Zowie! Tom Hanks plays Captain Rich Phillips in what is definitely my favourite film of the year to date.
The fact that this is a true story, and based on a book by Captain Phillips, rather gives the game away that ‘things will be alright in the end’, but – boy oh boy – what a roller-coaster of a ride in between.
Hanks is superb as the ageing, somewhat flabby-round-the-middle titular supertanker Captain, who whilst taking an otherwise ordinary freight route between Oman and Mombasa runs directly into a hijack situation with Somali pirates. The previews give the game away that the pirates are successful in boarding the ship, and all seems set for a sort of ‘Die Hard Afloat’ – – but that is far from the end of the story, and to say any more about the plot would be a terrible spoiler.
Paul Greengrass (United 93, the first two Bourne Sequels) directs with tight camera shots and a claustrophobic tension, particularly in the latter stages of the film. Such is the power of this film, and of the supporting acting – particularly Barkhad Abdi and the supremely menacing newcomer Barkhad Abdirahman – that you are, in some way, also on the side of the Somalis in the action. Driven by desperation they are literally caught between the devil and the deep blue sea.
But above all this is another Hanks tour de force and come the New Year the Oscar voters will surely be looking at a show-reel featuring his performance in the the final scene of the film. Just superb.
This is a cinema experience rare in the making. Seldom have I experienced an audience so on the edge of their seats since attending the UK premiere of ‘Alien’ in the Odeon Leicester Square! Do not wait for this film to come on the TV: if there is one film you should get off you’re a*** to go and see at your local multiplex, it is this one – preferably in a full auditorium on a Saturday night. You will not be disappointed.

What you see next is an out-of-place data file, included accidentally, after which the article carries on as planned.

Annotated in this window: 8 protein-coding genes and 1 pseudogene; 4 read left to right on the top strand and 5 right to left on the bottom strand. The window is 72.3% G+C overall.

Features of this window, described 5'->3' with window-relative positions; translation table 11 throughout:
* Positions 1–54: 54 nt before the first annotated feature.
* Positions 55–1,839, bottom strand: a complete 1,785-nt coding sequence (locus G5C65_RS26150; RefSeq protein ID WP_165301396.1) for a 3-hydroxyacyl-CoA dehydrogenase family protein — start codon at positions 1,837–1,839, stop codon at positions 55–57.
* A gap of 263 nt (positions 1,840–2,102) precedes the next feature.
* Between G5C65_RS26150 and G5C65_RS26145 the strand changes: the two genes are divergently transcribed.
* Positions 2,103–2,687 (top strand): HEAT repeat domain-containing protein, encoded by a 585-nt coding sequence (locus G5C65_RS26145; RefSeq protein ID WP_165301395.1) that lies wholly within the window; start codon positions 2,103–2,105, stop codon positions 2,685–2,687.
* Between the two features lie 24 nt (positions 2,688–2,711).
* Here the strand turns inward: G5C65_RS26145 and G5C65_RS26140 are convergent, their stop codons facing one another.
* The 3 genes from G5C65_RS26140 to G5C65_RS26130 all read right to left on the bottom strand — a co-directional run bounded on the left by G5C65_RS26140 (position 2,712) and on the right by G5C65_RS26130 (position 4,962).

Now, I don’t give 5 F’s away willy nilly…. but in this case:
Fad Rating: FFFFF.
A short review this time, as with my second daughter getting married at the end of this week, I have wedding stuff to do!
Le-Weekend is the latest from Roger Michell (Notting Hill, Hyde Park on Hudson) and is a distinctly peculiar film. First and foremost, it is brilliantly acted, with Lindsay Duncan and Jim Broadbent as the married pair Nick and Meg in truly virtuoso performances. They play a couple ‘celebrating’ their 30th wedding anniversary with a long weekend in Paris. Typifying the ‘marriage in a rut’ syndrome, the pair’s time away cause all of the pent-up bickering, recriminations and suspicions to surface. A blinding portrayal of the fact that in many marriages love and hate are never too far removed from each other.
This premise builds, through the chance encounter with an old university chum played splendidly by Jeff Goldblum, to a truly toe-curlingly embarrassing dinner party speech at which Nick lays bare to the audience the depths to which his life has free-fallen to.
Jim Broadbent is just fabulous. Coming out with lines like “your vagina is a closed book to me”, he manages to build such sympathy with the audience through his role as the ever desperate and despairing Nick. Is he Sir Jim yet? If not, he surely should be – he is an acting national treasure. Lindsay Duncan is also magnificent, in a role unerringly similar to the cold-hearted and aloof wife in “About Time”.
Paris looks splendid, as it normally does in film, but whilst brilliantly acted, the film leaves you feeling somewhat down and depressed. The lead character’s marriage is such a roller coaster of ups and downs that whilst the film appears to end at the top of a slight upwards curve, you as the viewer are left feeling that the track is bound to turn downwards again shortly. Perhaps this is just a reflection of most people’s married lives – – in which case I feel both depressed and thankful, all at the same time.
A good and thought-provoking film, but one worth seeing in a double bill, swiftly followed by a dose of saccharine-fuelled Sunshine on Leith.
Fad Rating: FFF .